New act cracks down on illegal medical brokersThe Ministry of Health and Welfare announced Monday regulations to crack down on agencies and clinics illegally recruiting foreign patients and tighten procedures for medical institutions aiming to open branches overseas. The Health Ministry gave notice of the new act which was announced at the end of last year as the government moves to bolster the medical tourism industry and will enforce it starting in June.
Under the regulations, unregistered brokers who attempt to attract foreign patients could face up to three years in prison or a fine of 30 million won ($25,257), while anyone who reports an illegal broker may be rewarded up to 10 million won.
The ministry has signed a memorandum of understanding (MOU) with the National Police Agency for its cooperation in cracking down on illegal brokers.
Medical institutions and clinics or agencies seeking to legally recruit patients abroad must be registered with the government and provide or post relevant certificates of registration at their practices. Should they fail to do so, they could face a fine of up to a 5 million won.
The ministry plans to conduct a survey of agencies and clinics regarding their fees and post them on the Korea Health Industry Development Institute website.
Additionally, medical institutions that treat foreign patients will have to possess medical malpractice liability insurance that can compensate more than 100 million won per year for clinics and small hospitals and more than 200 million won for general hospitals.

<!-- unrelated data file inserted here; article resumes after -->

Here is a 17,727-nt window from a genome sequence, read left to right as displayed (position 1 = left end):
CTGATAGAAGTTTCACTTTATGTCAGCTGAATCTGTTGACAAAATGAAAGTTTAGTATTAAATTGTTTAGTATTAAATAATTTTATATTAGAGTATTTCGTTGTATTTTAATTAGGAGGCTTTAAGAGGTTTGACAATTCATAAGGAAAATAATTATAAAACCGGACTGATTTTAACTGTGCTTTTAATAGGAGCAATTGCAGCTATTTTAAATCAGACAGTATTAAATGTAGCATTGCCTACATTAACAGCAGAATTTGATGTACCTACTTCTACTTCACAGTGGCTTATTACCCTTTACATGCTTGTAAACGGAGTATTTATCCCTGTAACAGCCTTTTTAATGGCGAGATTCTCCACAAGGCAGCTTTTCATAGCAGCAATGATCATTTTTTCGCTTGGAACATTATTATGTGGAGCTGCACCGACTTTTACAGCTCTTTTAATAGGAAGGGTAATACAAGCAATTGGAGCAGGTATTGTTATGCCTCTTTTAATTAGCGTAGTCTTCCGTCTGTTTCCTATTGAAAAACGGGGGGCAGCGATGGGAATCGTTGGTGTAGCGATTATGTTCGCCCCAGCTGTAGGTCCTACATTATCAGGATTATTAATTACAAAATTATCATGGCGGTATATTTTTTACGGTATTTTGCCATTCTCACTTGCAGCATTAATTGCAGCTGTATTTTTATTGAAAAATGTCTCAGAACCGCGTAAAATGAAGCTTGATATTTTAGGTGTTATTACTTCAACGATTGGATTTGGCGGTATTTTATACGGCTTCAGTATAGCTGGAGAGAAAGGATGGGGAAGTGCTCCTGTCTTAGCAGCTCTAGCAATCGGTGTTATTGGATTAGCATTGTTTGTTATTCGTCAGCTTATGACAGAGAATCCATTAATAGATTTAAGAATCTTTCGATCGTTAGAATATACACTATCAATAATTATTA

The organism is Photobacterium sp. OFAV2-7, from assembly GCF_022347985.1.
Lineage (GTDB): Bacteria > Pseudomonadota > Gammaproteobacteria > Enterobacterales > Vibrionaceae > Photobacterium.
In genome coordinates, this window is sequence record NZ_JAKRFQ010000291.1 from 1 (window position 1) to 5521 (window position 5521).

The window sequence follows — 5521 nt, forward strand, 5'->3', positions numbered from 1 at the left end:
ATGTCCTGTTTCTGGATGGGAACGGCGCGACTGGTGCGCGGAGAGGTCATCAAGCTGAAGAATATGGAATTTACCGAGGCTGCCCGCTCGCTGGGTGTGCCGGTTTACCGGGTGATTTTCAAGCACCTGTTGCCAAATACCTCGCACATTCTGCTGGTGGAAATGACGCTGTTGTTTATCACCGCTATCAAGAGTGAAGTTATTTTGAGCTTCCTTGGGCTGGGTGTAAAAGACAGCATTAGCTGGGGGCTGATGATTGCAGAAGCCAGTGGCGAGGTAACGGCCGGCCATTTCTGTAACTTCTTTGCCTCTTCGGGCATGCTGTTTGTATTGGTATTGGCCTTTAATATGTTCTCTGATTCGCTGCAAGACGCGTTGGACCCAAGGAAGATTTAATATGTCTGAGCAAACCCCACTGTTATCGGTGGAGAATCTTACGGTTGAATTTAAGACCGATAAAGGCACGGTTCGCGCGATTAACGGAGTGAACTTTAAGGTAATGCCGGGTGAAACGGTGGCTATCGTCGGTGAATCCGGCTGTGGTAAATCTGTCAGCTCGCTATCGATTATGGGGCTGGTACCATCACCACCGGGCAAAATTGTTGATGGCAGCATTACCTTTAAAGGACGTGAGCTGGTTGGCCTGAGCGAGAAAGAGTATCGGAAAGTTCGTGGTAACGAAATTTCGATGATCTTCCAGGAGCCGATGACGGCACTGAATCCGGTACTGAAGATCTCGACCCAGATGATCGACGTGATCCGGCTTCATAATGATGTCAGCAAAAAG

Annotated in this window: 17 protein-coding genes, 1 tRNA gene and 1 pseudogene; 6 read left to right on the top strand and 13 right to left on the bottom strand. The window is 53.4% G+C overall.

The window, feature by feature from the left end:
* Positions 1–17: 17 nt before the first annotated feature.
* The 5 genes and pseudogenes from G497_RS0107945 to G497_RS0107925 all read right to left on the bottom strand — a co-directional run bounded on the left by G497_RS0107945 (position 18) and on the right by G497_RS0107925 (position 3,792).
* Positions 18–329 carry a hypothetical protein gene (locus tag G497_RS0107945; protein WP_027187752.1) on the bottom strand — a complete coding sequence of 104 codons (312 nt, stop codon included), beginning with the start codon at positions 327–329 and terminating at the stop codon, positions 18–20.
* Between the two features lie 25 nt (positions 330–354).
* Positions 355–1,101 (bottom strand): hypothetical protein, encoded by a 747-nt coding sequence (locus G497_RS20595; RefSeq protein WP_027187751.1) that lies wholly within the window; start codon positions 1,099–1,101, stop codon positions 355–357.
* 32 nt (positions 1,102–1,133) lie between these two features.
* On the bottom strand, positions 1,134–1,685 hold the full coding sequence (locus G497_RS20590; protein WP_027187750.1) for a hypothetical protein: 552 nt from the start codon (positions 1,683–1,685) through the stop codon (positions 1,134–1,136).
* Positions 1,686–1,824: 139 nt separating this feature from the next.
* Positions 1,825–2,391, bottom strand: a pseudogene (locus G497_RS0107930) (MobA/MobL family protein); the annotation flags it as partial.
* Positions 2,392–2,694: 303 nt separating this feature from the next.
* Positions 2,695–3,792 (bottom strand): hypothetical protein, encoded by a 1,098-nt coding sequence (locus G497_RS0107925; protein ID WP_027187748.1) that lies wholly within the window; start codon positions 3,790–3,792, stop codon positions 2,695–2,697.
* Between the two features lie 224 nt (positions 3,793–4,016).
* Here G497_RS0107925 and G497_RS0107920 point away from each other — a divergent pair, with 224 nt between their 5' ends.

Starting in April, counters at airports, harbors and Medical Korea support centers will be able to provide tax refunds for foreign patients receiving cosmetic plastic surgery here.
A Medical Korea Support Center will open in Myeong-dong, a popular tourist area in downtown Seoul, to provide information on medical services, translation, visa consultations and legal services for foreign patients.
Medical institutions that plan to expand their services overseas will need to report the time period, region and other details to authorities.
Business officials who fail to do so within 45 days of finalizing a contract or opening or acquiring an overseas branch could face up to a year in prison or a fine up to 10 million won.
The government has been working on policies since last year to increase the transparency in Korea’s medical services industry and make information and support more readily available for foreigners seeking treatment here. The overall aim of those policies is to increase the number of foreign patients to the country.
BY SARAH KIM [email@example.com]